The “Statement on Pre-legal Education” prepared by the Association of American Law Schools emphasizes that no single course of study is required for admission to law school. Rather, the Association stresses the importance of a “broadly based undergraduate program that includes training in analytical reasoning and writing.” Specifically, the Association recommends courses in the following areas: English language and literature; political science; American history; macro and microeconomics; statistics; accounting; computer science; and a host of other fields. “Many entering law students have college majors in political science, history or economics,” according to the Association, “but a significant proportion have undergraduate degrees in philosophy, anthropology, engineering, sociology, the natural sciences, or other disciplines.” In short, it is less important which college major the pre-law student chooses than that he or she choose a major of “intensity and depth” that demonstrates his or her “capacity to perform well at an academically rigorous level.”
If a student is interested in a legal career, he or she should indicate his or her primary major plus the Pre-Law major when he or she first enrolls at Black Hills State. By indicating this interest, the faculty adviser will be able to contact the student and supply him or her with the latest information about a legal career.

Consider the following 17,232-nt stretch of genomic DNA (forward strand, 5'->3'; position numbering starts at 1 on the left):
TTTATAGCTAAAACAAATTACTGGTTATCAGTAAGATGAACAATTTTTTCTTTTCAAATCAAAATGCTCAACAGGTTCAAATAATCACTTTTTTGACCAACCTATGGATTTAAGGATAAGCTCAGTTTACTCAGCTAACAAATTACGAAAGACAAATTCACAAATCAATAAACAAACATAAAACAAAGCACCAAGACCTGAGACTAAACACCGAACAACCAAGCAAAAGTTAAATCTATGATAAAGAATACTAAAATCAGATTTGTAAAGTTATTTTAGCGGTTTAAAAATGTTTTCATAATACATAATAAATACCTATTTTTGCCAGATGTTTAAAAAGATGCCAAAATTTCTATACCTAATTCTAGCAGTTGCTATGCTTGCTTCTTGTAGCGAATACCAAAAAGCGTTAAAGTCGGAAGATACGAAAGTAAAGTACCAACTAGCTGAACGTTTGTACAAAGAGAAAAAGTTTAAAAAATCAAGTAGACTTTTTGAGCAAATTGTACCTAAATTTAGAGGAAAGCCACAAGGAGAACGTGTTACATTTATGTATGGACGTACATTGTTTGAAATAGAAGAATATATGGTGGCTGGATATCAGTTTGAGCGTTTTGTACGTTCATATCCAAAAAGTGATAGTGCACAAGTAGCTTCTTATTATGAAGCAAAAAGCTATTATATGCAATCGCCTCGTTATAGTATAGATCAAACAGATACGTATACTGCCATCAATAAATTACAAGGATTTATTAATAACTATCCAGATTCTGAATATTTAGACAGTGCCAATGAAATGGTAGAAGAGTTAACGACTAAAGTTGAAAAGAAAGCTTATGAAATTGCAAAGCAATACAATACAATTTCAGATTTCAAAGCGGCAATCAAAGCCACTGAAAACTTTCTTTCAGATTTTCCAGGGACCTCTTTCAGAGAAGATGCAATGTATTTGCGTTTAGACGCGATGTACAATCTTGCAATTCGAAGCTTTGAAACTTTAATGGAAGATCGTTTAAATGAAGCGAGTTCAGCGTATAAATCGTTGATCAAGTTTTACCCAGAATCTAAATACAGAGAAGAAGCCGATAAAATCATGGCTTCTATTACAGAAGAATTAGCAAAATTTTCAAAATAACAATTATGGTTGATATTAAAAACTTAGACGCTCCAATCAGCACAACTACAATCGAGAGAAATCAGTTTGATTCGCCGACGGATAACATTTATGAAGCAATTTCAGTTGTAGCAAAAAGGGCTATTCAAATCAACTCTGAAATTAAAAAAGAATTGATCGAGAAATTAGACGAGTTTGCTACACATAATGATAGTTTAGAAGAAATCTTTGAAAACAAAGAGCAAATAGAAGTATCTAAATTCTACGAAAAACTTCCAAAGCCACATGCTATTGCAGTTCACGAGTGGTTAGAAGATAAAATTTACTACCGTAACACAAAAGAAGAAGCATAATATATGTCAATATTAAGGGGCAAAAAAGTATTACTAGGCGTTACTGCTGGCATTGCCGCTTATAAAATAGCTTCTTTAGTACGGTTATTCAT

The College of Arts and Sciences offers the pre-law student an excellent opportunity to develop the basic skills and insights required of successful law students and practicing attorneys. Whether the pre-law student chooses to major in history, political science, sociology, or social science, to minor in economics or some other area of social science, the College of Arts and Sciences offers majors and minors, which are both rigorous and meaningful. Our students have been accepted to and graduated from law schools throughout the country.